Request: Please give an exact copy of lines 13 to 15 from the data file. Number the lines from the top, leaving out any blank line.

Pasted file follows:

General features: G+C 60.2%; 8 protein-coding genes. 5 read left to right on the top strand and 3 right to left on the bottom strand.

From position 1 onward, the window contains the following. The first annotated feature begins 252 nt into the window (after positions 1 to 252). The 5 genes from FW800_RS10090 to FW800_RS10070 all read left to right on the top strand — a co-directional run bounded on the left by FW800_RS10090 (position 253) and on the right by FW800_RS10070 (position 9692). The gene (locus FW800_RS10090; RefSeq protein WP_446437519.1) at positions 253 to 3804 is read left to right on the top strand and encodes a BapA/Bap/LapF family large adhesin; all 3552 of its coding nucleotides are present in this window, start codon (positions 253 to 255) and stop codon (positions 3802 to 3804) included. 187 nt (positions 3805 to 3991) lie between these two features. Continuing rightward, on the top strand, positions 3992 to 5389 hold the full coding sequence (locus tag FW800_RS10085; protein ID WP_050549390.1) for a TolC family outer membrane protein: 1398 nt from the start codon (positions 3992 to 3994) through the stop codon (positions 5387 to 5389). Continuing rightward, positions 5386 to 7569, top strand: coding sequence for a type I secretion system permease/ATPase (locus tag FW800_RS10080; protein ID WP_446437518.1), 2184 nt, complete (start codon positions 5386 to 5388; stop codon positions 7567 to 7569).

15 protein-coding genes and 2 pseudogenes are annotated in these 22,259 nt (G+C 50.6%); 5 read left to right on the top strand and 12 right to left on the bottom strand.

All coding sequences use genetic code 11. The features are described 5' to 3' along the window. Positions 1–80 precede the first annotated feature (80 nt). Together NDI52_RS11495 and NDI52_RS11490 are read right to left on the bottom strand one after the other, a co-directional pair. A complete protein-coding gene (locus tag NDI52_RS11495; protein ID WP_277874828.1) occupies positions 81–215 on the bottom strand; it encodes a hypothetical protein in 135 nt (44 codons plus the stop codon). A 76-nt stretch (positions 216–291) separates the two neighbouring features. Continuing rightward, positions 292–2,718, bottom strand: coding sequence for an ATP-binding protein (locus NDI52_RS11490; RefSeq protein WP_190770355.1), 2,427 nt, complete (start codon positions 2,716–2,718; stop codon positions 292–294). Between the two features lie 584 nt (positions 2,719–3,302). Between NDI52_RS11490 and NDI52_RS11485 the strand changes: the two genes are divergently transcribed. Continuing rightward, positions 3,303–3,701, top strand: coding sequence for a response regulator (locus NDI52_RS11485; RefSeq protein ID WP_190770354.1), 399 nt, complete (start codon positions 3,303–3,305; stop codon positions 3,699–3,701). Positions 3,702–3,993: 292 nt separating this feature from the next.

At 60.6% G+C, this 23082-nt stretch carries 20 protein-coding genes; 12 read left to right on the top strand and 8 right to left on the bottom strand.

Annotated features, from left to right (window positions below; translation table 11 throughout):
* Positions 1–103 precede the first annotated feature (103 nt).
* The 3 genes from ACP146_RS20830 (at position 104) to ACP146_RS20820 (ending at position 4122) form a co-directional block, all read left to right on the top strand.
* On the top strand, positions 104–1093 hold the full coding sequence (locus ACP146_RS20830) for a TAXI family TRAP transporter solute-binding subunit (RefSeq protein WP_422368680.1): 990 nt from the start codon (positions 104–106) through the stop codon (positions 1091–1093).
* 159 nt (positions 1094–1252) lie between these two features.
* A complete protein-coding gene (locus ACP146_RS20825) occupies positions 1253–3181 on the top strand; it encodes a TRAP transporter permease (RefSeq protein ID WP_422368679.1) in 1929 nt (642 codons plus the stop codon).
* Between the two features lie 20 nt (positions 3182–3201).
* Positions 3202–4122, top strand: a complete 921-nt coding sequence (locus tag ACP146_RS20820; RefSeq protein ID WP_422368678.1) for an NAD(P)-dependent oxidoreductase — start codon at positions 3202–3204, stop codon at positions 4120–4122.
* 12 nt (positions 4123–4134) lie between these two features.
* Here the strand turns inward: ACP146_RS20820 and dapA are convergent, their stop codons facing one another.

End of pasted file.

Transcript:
* Positions 3202–4122, top strand: a complete 921-nt coding sequence (locus tag ACP146_RS20820; RefSeq protein ID WP_422368678.1) for an NAD(P)-dependent oxidoreductase — start codon at positions 3202–3204, stop codon at positions 4120–4122.
* 12 nt (positions 4123–4134) lie between these two features.
* Here the strand turns inward: ACP146_RS20820 and dapA are convergent, their stop codons facing one another.